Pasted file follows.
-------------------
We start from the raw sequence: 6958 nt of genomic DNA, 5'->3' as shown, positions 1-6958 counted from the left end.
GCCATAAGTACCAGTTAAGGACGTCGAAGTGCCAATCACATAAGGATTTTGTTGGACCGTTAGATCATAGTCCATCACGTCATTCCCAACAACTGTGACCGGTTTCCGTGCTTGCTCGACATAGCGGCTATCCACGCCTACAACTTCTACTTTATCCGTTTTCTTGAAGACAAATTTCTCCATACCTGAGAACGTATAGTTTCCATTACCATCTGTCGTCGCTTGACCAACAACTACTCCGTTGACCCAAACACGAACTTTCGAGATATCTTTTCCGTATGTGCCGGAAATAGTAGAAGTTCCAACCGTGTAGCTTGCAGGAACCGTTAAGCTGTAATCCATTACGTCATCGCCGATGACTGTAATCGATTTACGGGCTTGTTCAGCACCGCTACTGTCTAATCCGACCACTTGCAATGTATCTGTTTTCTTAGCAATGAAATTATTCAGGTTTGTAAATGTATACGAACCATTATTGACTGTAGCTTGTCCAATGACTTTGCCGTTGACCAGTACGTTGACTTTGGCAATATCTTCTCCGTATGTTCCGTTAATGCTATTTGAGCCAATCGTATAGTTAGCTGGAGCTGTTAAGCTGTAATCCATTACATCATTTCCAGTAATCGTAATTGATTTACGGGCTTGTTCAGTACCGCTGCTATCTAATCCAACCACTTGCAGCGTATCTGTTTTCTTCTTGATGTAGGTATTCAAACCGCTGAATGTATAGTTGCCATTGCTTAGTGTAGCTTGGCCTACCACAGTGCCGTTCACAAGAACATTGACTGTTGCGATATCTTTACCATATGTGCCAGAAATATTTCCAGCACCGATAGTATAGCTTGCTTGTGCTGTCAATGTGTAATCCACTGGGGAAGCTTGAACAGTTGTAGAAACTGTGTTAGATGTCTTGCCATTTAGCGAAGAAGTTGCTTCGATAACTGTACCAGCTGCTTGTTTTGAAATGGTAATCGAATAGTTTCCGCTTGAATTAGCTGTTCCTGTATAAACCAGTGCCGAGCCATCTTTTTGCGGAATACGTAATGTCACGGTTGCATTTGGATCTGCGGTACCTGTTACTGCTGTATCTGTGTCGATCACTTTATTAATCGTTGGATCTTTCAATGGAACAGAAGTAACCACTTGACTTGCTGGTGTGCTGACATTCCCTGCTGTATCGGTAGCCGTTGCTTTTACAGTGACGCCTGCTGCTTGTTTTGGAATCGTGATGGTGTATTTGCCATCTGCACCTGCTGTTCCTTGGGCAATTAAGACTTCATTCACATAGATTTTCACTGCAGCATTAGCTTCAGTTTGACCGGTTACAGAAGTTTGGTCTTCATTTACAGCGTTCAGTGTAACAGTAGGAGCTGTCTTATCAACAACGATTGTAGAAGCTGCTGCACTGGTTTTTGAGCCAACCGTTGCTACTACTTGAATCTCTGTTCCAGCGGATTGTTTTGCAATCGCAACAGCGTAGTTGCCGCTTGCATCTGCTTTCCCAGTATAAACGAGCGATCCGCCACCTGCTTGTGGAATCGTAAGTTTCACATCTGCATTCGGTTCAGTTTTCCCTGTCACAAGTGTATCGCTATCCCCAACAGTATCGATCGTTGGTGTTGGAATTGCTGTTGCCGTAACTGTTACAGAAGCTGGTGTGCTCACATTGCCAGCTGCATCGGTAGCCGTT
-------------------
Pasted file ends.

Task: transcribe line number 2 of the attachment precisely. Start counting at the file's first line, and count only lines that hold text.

GCCATAAGTACCAGTTAAGGACGTCGAAGTGCCAATCACATAAGGATTTTGTTGGACCGTTAGATCATAGTCCATCACGTCATTCCCAACAACTGTGACCGGTTTCCGTGCTTGCTCGACATAGCGGCTATCCACGCCTACAACTTCTACTTTATCCGTTTTCTTGAAGACAAATTTCTCCATACCTGAGAACGTATAGTTTCCATTACCATCTGTCGTCGCTTGACCAACAACTACTCCGTTGACCCAAACACGAACTTTCGAGATATCTTTTCCGTATGTGCCGGAAATAGTAGAAGTTCCAACCGTGTAGCTTGCAGGAACCGTTAAGCTGTAATCCATTACGTCATCGCCGATGACTGTAATCGATTTACGGGCTTGTTCAGCACCGCTACTGTCTAATCCGACCACTTGCAATGTATCTGTTTTCTTAGCAATGAAATTATTCAGGTTTGTAAATGTATACGAACCATTATTGACTGTAGCTTGTCCAATGACTTTGCCGTTGACCAGTACGTTGACTTTGGCAATATCTTCTCCGTATGTTCCGTTAATGCTATTTGAGCCAATCGTATAGTTAGCTGGAGCTGTTAAGCTGTAATCCATTACATCATTTCCAGTAATCGTAATTGATTTACGGGCTTGTTCAGTACCGCTGCTATCTAATCCAACCACTTGCAGCGTATCTGTTTTCTTCTTGATGTAGGTATTCAAACCGCTGAATGTATAGTTGCCATTGCTTAGTGTAGCTTGGCCTACCACAGTGCCGTTCACAAGAACATTGACTGTTGCGATATCTTTACCATATGTGCCAGAAATATTTCCAGCACCGATAGTATAGCTTGCTTGTGCTGTCAATGTGTAATCCACTGGGGAAGCTTGAACAGTTGTAGAAACTGTGTTAGATGTCTTGCCATTTAGCGAAGAAGTTGCTTCGATAACTGTACCAGCTGCTTGTTTTGAAATGGTAATCGAATAGTTTCCGCTTGAATTAGCTGTTCCTGTATAAACCAGTGCCGAGCCATCTTTTTGCGGAATACGTAATGTCACGGTTGCATTTGGATCTGCGGTACCTGTTACTGCTGTATCTGTGTCGATCACTTTATTAATCGTTGGATCTTTCAATGGAACAGAAGTAACCACTTGACTTGCTGGTGTGCTGACATTCCCTGCTGTATCGGTAGCCGTTGCTTTTACAGTGACGCCTGCTGCTTGTTTTGGAATCGTGATGGTGTATTTGCCATCTGCACCTGCTGTTCCTTGGGCAATTAAGACTTCATTCACATAGATTTTCACTGCAGCATTAGCTTCAGTTTGACCGGTTACAGAAGTTTGGTCTTCATTTACAGCGTTCAGTGTAACAGTAGGAGCTGTCTTATCAACAACGATTGTAGAAGCTGCTGCACTGGTTTTTGAGCCAACCGTTGCTACTACTTGAATCTCTGTTCCAGCGGATTGTTTTGCAATCGCAACAGCGTAGTTGCCGCTTGCATCTGCTTTCCCAGTATAAACGAGCGATCCGCCACCTGCTTGTGGAATCGTAAGTTTCACATCTGCATTCGGTTCAGTTTTCCCTGTCACAAGTGTATCGCTATCCCCAACAGTATCGATCGTTGGTGTTGGAATTGCTGTTGCCGTAACTGTTACAGAAGCTGGTGTGCTCACATTGCCAGCTGCATCGGTAGCCGTT